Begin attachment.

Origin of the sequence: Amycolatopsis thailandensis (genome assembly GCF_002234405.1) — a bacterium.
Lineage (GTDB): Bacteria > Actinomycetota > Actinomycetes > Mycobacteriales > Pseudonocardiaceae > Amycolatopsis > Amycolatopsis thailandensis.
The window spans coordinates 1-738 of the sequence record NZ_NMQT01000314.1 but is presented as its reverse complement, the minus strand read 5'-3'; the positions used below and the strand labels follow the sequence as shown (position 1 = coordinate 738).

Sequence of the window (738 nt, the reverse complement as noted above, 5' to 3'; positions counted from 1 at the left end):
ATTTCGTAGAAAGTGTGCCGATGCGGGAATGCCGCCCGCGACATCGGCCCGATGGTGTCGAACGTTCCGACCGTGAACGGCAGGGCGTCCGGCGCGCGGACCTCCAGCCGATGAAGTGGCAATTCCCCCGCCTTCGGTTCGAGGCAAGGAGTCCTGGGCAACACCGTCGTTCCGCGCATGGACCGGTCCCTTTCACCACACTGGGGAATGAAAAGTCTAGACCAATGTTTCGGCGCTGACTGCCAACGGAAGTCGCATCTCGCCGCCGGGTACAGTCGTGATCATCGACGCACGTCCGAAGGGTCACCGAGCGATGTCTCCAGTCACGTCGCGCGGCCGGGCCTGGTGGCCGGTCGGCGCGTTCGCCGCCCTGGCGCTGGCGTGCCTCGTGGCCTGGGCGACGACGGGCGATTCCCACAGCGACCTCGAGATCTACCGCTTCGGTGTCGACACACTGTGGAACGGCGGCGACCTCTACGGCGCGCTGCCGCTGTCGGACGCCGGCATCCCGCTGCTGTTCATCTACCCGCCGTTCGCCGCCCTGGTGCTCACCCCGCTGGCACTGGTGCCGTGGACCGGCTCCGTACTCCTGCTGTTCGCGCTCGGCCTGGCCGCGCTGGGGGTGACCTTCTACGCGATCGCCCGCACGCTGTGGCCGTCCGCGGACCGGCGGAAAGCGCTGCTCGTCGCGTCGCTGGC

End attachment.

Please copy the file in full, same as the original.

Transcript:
Origin of the sequence: Amycolatopsis thailandensis (genome assembly GCF_002234405.1) — a bacterium.
Lineage (GTDB): Bacteria > Actinomycetota > Actinomycetes > Mycobacteriales > Pseudonocardiaceae > Amycolatopsis > Amycolatopsis thailandensis.
The window spans coordinates 1-738 of the sequence record NZ_NMQT01000314.1 but is presented as its reverse complement, the minus strand read 5'-3'; the positions used below and the strand labels follow the sequence as shown (position 1 = coordinate 738).

Sequence of the window (738 nt, the reverse complement as noted above, 5' to 3'; positions counted from 1 at the left end):
ATTTCGTAGAAAGTGTGCCGATGCGGGAATGCCGCCCGCGACATCGGCCCGATGGTGTCGAACGTTCCGACCGTGAACGGCAGGGCGTCCGGCGCGCGGACCTCCAGCCGATGAAGTGGCAATTCCCCCGCCTTCGGTTCGAGGCAAGGAGTCCTGGGCAACACCGTCGTTCCGCGCATGGACCGGTCCCTTTCACCACACTGGGGAATGAAAAGTCTAGACCAATGTTTCGGCGCTGACTGCCAACGGAAGTCGCATCTCGCCGCCGGGTACAGTCGTGATCATCGACGCACGTCCGAAGGGTCACCGAGCGATGTCTCCAGTCACGTCGCGCGGCCGGGCCTGGTGGCCGGTCGGCGCGTTCGCCGCCCTGGCGCTGGCGTGCCTCGTGGCCTGGGCGACGACGGGCGATTCCCACAGCGACCTCGAGATCTACCGCTTCGGTGTCGACACACTGTGGAACGGCGGCGACCTCTACGGCGCGCTGCCGCTGTCGGACGCCGGCATCCCGCTGCTGTTCATCTACCCGCCGTTCGCCGCCCTGGTGCTCACCCCGCTGGCACTGGTGCCGTGGACCGGCTCCGTACTCCTGCTGTTCGCGCTCGGCCTGGCCGCGCTGGGGGTGACCTTCTACGCGATCGCCCGCACGCTGTGGCCGTCCGCGGACCGGCGGAAAGCGCTGCTCGTCGCGTCGCTGGC